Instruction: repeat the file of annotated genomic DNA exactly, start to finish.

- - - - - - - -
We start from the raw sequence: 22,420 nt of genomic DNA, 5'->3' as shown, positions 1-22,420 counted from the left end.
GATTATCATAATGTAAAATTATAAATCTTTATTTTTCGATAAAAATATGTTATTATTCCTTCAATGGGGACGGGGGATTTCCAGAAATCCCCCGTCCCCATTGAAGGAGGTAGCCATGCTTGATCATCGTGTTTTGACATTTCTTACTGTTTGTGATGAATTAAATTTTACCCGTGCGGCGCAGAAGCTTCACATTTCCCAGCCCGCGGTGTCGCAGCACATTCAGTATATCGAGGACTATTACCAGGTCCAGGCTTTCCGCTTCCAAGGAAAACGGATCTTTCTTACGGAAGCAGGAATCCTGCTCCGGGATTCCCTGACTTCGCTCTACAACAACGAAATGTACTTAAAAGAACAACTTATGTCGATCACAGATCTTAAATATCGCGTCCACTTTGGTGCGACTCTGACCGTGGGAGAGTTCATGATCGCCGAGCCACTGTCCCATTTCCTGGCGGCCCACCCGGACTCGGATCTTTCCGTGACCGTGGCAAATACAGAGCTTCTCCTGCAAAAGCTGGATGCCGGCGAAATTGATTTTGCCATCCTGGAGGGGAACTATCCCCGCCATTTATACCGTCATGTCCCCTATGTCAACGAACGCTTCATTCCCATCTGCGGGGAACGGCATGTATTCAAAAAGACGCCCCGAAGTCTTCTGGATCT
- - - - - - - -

We start from the raw sequence: 22,420 nt of genomic DNA, 5'->3' as shown, positions 1-22,420 counted from the left end.
GATTATCATAATGTAAAATTATAAATCTTTATTTTTCGATAAAAATATGTTATTATTCCTTCAATGGGGACGGGGGATTTCCAGAAATCCCCCGTCCCCATTGAAGGAGGTAGCCATGCTTGATCATCGTGTTTTGACATTTCTTACTGTTTGTGATGAATTAAATTTTACCCGTGCGGCGCAGAAGCTTCACATTTCCCAGCCCGCGGTGTCGCAGCACATTCAGTATATCGAGGACTATTACCAGGTCCAGGCTTTCCGCTTCCAAGGAAAACGGATCTTTCTTACGGAAGCAGGAATCCTGCTCCGGGATTCCCTGACTTCGCTCTACAACAACGAAATGTACTTAAAAGAACAACTTATGTCGATCACAGATCTTAAATATCGCGTCCACTTTGGTGCGACTCTGACCGTGGGAGAGTTCATGATCGCCGAGCCACTGTCCCATTTCCTGGCGGCCCACCCGGACTCGGATCTTTCCGTGACCGTGGCAAATACAGAGCTTCTCCTGCAAAAGCTGGATGCCGGCGAAATTGATTTTGCCATCCTGGAGGGGAACTATCCCCGCCATTTATACCGTCATGTCCCCTATGTCAACGAACGCTTCATTCCCATCTGCGGGGAACGGCATGTATTCAAAAAGACGCCCCGAAGTCTTCTGGATCT